Diagnosis Code 723.3
Information for Medical Professionals
The ICD-10 and ICD-9 GEMs are used to facilitate linking between the diagnosis codes in ICD-9-CM and the new ICD-10-CM code set. The GEMs are the raw material from which providers, health information vendors and payers can derive specific applied mappings to meet their needs.
- M53.1 - Cervicobrachial syndrome
Index of Diseases and Injuries
References found for the code 723.3 in the Index of Diseases and Injuries:
- Pain(s) (SEE ALSO See Also
A “see also” instruction following a main term in the index instructs that there is another main term that may also be referenced that may provide additional index entries that may be useful. It is not necessary to follow the “see also” note when the original main term provides the necessary code. Painful) 780.96
- cervicobrachial 723.3
- Syndrome - SEE ALSO See Also
A “see also” instruction following a main term in the index instructs that there is another main term that may also be referenced that may provide additional index entries that may be useful. It is not necessary to follow the “see also” note when the original main term provides the necessary code. Disease
- cervicobrachial (diffuse) 723.3
- diffuse cervicobrachial 723.3
Information for Patients
The brachial plexus is a network of nerves that conducts signals from the spine to the shoulder, arm, and hand. Brachial plexus injuries are caused by damage to those nerves.
Symptoms may include
- A limp or paralyzed arm
- Lack of muscle control in the arm, hand, or wrist
- Lack of feeling or sensation in the arm or hand
Brachial plexus injuries can occur as a result of shoulder trauma, tumors, or inflammation. Sometimes they happen during childbirth when a baby's shoulders become stuck during delivery and the nerves stretch or tear.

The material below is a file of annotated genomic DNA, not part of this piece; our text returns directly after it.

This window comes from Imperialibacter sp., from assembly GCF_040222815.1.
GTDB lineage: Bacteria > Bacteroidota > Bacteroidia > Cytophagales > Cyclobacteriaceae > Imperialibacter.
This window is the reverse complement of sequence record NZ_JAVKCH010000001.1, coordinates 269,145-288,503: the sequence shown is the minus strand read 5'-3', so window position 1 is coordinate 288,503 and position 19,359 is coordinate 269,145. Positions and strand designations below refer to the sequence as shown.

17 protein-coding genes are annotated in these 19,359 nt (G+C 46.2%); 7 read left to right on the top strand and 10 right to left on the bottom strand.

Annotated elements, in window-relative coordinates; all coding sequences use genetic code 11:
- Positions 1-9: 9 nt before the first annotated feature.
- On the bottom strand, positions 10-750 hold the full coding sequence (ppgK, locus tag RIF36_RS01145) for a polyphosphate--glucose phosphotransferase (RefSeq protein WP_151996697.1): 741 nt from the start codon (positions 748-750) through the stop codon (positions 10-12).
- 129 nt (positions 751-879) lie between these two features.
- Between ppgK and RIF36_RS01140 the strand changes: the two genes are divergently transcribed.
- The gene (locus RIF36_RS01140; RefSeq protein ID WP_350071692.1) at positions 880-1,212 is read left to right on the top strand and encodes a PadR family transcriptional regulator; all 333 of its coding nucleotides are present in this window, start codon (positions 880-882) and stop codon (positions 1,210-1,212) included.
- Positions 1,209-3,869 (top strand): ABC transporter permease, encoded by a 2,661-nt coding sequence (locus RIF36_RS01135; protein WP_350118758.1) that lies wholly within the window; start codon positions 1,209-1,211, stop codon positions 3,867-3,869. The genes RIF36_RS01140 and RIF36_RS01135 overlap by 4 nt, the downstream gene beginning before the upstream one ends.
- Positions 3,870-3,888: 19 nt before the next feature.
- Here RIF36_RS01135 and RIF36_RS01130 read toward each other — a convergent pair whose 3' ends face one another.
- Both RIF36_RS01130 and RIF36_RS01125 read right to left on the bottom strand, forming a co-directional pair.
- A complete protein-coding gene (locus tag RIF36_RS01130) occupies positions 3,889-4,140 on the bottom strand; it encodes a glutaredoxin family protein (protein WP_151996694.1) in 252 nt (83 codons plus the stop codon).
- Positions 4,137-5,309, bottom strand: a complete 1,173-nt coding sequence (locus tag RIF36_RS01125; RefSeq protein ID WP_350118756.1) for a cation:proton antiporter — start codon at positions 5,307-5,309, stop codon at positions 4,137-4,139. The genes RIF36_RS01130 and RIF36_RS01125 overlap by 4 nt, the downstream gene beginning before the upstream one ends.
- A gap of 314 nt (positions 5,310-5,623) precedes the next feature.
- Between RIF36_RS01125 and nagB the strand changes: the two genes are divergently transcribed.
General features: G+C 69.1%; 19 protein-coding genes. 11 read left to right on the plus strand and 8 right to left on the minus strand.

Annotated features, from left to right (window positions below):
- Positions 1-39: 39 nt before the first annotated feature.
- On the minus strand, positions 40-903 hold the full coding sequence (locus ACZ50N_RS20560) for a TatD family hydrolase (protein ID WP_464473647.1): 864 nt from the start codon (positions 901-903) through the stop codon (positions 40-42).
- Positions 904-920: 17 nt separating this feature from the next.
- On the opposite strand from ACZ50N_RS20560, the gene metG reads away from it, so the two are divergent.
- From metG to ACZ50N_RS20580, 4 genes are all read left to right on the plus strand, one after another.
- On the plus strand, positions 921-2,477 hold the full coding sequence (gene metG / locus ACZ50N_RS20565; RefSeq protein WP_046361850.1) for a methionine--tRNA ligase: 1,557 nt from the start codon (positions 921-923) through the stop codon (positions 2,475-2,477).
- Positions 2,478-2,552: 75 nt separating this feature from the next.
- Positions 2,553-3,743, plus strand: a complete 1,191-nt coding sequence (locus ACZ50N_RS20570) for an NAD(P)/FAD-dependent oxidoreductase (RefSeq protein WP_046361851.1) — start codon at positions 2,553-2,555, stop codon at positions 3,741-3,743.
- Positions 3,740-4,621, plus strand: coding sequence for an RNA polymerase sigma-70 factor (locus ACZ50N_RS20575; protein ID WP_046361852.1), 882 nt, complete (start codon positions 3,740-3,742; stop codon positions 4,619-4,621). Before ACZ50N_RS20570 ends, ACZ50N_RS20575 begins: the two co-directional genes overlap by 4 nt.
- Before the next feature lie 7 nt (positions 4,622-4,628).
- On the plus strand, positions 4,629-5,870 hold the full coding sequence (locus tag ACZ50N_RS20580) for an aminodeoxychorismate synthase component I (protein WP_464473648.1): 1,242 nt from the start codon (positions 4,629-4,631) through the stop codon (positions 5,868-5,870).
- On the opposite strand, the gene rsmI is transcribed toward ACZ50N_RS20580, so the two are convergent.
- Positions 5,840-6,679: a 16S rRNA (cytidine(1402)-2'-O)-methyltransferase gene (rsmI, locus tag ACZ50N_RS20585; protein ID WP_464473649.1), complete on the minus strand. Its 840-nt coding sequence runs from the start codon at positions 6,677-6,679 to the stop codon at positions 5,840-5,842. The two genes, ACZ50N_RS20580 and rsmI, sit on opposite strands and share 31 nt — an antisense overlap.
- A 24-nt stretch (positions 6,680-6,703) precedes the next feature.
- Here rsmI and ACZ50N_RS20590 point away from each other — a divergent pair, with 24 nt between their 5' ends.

Some brachial plexus injuries may heal without treatment. Many children who are injured during birth improve or recover by 3 to 4 months of age. Treatment includes physical therapy and, in some cases, surgery.
NIH: National Institute of Neurological Disorders and Stroke
- Brachial plexopathy
- Brachial plexus injury in newborns
Neck Injuries and Disorders
Any part of your neck - muscles, bones, joints, tendons, ligaments, or nerves - can cause neck problems. Neck pain is very common. Pain may also come from your shoulder, jaw, head, or upper arms.
Muscle strain or tension often causes neck pain. The problem is usually overuse, such as from sitting at a computer for too long. Sometimes you can strain your neck muscles from sleeping in an awkward position or overdoing it during exercise. Falls or accidents, including car accidents, are another common cause of neck pain. Whiplash, a soft tissue injury to the neck, is also called neck sprain or strain.
Treatment depends on the cause, but may include applying ice, taking pain relievers, getting physical therapy or wearing a cervical collar. You rarely need surgery.
- Cervical MRI scan
- Cervical spine CT scan
- Cervical spondylosis
- Neck dissection
- Neck lump
- Neck pain
- Neck pain or spasms -- self care
- Neck x-ray
- Spinal fusion